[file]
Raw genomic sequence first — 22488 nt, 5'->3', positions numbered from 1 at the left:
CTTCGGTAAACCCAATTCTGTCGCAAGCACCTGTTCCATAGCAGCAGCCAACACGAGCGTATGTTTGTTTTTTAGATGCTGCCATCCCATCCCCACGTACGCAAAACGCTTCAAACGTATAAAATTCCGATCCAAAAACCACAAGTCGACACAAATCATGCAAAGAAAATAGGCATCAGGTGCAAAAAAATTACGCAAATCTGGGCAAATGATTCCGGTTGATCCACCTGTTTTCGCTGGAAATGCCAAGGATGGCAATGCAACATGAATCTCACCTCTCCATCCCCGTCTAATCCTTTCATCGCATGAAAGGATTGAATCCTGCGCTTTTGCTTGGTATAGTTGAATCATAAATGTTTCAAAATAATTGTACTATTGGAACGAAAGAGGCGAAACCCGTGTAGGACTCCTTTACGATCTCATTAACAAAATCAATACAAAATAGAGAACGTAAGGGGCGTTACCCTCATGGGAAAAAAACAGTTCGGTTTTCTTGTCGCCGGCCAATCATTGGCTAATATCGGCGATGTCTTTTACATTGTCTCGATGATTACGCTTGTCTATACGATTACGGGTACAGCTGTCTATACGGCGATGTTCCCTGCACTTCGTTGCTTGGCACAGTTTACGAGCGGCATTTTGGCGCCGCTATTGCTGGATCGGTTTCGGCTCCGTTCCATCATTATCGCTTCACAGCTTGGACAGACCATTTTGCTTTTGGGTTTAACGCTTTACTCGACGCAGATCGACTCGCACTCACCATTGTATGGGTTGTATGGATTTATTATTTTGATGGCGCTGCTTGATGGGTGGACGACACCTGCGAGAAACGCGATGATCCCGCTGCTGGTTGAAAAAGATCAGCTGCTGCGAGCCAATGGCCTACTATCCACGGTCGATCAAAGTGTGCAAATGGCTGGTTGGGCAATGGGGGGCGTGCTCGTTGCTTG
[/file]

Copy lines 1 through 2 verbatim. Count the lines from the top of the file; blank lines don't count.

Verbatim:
Raw genomic sequence first — 22488 nt, 5'->3', positions numbered from 1 at the left:
CTTCGGTAAACCCAATTCTGTCGCAAGCACCTGTTCCATAGCAGCAGCCAACACGAGCGTATGTTTGTTTTTTAGATGCTGCCATCCCATCCCCACGTACGCAAAACGCTTCAAACGTATAAAATTCCGATCCAAAAACCACAAGTCGACACAAATCATGCAAAGAAAATAGGCATCAGGTGCAAAAAAATTACGCAAATCTGGGCAAATGATTCCGGTTGATCCACCTGTTTTCGCTGGAAATGCCAAGGATGGCAATGCAACATGAATCTCACCTCTCCATCCCCGTCTAATCCTTTCATCGCATGAAAGGATTGAATCCTGCGCTTTTGCTTGGTATAGTTGAATCATAAATGTTTCAAAATAATTGTACTATTGGAACGAAAGAGGCGAAACCCGTGTAGGACTCCTTTACGATCTCATTAACAAAATCAATACAAAATAGAGAACGTAAGGGGCGTTACCCTCATGGGAAAAAAACAGTTCGGTTTTCTTGTCGCCGGCCAATCATTGGCTAATATCGGCGATGTCTTTTACATTGTCTCGATGATTACGCTTGTCTATACGATTACGGGTACAGCTGTCTATACGGCGATGTTCCCTGCACTTCGTTGCTTGGCACAGTTTACGAGCGGCATTTTGGCGCCGCTATTGCTGGATCGGTTTCGGCTCCGTTCCATCATTATCGCTTCACAGCTTGGACAGACCATTTTGCTTTTGGGTTTAACGCTTTACTCGACGCAGATCGACTCGCACTCACCATTGTATGGGTTGTATGGATTTATTATTTTGATGGCGCTGCTTGATGGGTGGACGACACCTGCGAGAAACGCGATGATCCCGCTGCTGGTTGAAAAAGATCAGCTGCTGCGAGCCAATGGCCTACTATCCACGGTCGATCAAAGTGTGCAAATGGCTGGTTGGGCAATGGGGGGCGTGCTCGTTGCTTG